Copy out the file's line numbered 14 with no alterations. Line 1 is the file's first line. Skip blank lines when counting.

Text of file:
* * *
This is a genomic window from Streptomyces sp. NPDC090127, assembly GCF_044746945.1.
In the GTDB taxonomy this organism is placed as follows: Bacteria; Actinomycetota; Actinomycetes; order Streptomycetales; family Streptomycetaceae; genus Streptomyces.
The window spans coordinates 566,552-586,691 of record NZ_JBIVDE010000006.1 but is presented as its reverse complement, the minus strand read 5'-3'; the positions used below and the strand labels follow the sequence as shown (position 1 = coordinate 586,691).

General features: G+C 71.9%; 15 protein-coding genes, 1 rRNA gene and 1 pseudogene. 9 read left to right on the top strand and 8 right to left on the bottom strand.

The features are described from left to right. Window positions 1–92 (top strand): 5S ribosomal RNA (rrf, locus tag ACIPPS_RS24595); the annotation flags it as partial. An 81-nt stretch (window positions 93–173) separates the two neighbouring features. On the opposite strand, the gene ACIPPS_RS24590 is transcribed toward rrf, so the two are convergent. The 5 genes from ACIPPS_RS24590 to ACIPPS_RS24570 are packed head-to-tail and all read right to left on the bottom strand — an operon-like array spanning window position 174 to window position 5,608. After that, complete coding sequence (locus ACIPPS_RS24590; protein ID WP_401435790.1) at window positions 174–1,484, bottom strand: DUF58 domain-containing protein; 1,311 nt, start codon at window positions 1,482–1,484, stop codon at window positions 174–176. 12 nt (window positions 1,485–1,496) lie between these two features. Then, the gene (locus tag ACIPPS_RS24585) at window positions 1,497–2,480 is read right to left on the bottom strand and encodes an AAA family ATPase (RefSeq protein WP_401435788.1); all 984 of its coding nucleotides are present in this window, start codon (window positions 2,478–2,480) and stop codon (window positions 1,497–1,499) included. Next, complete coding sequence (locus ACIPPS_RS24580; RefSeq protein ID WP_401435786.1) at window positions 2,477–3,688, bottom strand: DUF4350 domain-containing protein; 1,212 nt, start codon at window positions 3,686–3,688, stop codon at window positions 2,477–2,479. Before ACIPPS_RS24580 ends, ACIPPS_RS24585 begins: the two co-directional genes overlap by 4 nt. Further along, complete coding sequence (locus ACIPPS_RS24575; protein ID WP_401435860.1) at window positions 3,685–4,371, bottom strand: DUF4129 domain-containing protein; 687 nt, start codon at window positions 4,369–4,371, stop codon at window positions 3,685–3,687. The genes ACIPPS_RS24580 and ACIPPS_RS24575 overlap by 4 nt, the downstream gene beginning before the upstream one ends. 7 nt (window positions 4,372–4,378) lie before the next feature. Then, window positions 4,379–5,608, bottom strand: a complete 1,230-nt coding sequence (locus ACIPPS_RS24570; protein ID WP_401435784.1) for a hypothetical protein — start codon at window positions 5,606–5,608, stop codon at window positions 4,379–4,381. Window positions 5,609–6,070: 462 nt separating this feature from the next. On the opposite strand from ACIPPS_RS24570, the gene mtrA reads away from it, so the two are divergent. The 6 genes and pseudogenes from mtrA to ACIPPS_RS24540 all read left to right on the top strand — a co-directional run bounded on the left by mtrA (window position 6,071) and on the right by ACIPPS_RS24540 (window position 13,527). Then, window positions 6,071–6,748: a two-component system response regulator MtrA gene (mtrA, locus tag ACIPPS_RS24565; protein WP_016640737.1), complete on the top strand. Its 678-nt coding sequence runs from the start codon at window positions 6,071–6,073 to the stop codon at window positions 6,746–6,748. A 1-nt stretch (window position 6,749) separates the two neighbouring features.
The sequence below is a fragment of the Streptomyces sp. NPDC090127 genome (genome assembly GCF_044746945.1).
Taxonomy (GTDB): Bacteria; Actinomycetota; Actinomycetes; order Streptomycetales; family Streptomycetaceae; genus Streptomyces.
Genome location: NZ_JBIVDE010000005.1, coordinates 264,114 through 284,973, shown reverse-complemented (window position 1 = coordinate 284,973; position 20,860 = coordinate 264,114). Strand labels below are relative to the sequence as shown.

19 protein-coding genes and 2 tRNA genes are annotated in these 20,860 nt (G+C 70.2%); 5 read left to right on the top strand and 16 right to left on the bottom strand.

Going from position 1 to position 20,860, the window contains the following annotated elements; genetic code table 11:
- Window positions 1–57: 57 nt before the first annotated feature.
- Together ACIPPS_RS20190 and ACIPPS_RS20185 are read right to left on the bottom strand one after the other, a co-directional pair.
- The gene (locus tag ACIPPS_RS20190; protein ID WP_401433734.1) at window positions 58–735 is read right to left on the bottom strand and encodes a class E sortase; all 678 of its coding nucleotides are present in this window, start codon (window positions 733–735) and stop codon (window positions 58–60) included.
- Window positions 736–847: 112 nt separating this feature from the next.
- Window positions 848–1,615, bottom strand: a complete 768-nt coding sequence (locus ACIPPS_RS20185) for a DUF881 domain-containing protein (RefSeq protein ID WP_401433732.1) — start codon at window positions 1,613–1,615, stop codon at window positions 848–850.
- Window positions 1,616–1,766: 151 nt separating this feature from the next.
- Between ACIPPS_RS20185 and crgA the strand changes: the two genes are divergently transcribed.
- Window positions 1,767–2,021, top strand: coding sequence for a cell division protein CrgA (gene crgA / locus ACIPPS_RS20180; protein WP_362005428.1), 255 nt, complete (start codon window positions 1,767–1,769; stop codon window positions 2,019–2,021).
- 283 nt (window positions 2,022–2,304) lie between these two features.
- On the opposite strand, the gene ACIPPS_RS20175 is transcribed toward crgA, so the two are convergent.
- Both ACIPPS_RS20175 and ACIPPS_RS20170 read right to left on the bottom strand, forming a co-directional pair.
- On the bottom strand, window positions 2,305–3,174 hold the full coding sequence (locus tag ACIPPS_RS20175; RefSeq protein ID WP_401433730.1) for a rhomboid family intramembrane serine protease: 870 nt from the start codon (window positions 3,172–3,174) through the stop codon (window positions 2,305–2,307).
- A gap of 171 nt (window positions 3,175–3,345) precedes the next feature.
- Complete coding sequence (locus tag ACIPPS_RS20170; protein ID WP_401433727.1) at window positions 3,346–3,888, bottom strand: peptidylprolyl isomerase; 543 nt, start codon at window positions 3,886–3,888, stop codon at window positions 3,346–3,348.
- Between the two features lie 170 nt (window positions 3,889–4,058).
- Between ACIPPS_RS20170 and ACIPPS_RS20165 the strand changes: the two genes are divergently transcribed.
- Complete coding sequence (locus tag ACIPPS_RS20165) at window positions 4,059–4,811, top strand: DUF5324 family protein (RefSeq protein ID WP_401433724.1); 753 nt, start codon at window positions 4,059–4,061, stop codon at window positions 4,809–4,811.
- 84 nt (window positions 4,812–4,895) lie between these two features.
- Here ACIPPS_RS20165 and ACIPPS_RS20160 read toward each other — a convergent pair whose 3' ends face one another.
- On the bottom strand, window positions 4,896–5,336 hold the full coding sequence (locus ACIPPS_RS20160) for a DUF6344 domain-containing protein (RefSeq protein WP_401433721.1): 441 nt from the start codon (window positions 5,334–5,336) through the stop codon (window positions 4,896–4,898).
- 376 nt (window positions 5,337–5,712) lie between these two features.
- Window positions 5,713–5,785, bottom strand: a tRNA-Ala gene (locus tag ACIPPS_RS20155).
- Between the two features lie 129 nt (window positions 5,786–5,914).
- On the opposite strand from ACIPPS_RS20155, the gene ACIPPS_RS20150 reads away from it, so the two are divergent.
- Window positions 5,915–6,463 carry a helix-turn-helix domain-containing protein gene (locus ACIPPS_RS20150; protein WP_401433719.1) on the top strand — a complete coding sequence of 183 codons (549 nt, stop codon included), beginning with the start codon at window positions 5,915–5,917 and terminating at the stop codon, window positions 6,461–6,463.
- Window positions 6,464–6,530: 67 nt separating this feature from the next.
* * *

- Window positions 736–847: 112 nt separating this feature from the next.